And then another surprise! As it turns out the rest of the album isn’t even in that style, with only three of the tracks emulating the U2-to-the-power-of-negative-ten sound. The rest is even worse: overdone blues rock heard in every bar across North America.
* Dave Longstreth, the “genius mastermind” behind Dirty Projectors, is not as super-brilliant as he thinks he is. All the band’s songs are just tepid R&B vocals over needlessly complex instrumentation. Sure he can noodle around on his guitar real good, but it’s so convoluted and there’s no hooks to be found anywhere on new record Lamp Lit Prose.
* Why does every Animal Collective and Animal Collective side project sound like it was recorded in either a marsh or a flooded basement?? There is always a water sound effect and almost always a vegetation sound effect. It’s forgivable when the song is a jam, but the songs were only jams once, on one album (Merriweather Post Pavilion), and that was nearly 10 years ago now. The band proper, Panda Bear, and Avey Tare have not put out anything worth listening to since, and it looks like that trend’s gonna continue with Tangerine Reef. “Hair Cutter” is the worst choice of first single you could imagine, a directionless slice of ambient synths and barely recognizable lyrics.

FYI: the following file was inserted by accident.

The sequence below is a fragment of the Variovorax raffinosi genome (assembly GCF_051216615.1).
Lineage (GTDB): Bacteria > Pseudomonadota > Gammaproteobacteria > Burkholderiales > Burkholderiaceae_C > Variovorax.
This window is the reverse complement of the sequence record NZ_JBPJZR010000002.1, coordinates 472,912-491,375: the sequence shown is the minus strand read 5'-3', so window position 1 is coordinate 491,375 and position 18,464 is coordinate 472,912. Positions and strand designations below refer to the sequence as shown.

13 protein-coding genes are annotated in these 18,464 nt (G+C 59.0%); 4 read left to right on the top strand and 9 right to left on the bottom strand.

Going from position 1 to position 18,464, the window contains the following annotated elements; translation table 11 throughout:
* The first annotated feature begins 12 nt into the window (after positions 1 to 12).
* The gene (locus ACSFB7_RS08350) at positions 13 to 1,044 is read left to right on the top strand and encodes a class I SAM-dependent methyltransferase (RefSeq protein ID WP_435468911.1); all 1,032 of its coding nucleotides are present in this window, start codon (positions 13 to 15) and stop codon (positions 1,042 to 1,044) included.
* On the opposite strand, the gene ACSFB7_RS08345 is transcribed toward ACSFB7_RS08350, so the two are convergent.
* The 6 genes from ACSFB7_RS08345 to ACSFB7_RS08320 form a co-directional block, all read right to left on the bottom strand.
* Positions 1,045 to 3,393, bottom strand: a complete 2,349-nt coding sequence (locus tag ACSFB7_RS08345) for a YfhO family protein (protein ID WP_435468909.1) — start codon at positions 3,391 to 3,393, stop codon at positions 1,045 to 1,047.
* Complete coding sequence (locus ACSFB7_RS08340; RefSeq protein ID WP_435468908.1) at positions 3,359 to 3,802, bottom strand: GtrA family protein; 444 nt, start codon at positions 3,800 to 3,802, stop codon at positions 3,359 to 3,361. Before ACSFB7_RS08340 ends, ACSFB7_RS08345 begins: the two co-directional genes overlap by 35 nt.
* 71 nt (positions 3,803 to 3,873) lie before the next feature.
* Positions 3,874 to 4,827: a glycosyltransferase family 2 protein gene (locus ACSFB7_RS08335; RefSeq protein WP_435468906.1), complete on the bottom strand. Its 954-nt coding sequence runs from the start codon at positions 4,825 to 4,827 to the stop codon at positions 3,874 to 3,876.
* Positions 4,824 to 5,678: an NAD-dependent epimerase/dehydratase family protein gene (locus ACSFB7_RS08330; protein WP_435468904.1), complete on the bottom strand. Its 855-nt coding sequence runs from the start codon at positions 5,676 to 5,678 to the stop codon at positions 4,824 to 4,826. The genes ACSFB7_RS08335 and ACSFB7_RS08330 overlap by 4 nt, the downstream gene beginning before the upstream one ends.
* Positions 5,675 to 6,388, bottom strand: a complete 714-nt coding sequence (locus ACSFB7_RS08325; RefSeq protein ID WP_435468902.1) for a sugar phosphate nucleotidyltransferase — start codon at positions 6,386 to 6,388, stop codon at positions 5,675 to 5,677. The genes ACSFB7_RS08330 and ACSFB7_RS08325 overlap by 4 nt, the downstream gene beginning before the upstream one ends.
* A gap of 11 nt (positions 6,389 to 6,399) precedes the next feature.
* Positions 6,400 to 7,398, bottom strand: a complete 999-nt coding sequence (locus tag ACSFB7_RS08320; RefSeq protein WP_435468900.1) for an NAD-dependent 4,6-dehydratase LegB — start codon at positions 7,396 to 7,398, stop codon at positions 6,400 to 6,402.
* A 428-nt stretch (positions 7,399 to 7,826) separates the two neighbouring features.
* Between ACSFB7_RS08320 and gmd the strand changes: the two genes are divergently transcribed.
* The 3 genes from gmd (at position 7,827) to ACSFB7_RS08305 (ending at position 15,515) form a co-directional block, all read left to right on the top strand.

* This guy in full professionally done raccoon makeup appeared on stage during Bedouin Soundclash‘s set at Warped Tour‘s Toronto date on July 17th. It would be a pretty tame festival gimmick, if it weren’t for the fact that the band themselves barely acknowledged him other than some sidelong smiles. He didn’t do anything outrageous, just hopped around for about half a song before disappearing backstage and never returning. Looking online, there’s no reference to him on any other Warped Tour dates, or anything regarding raccoons in the festival’s history. Nobody else seems to have even seen this happen. What.
* I have nothing to add.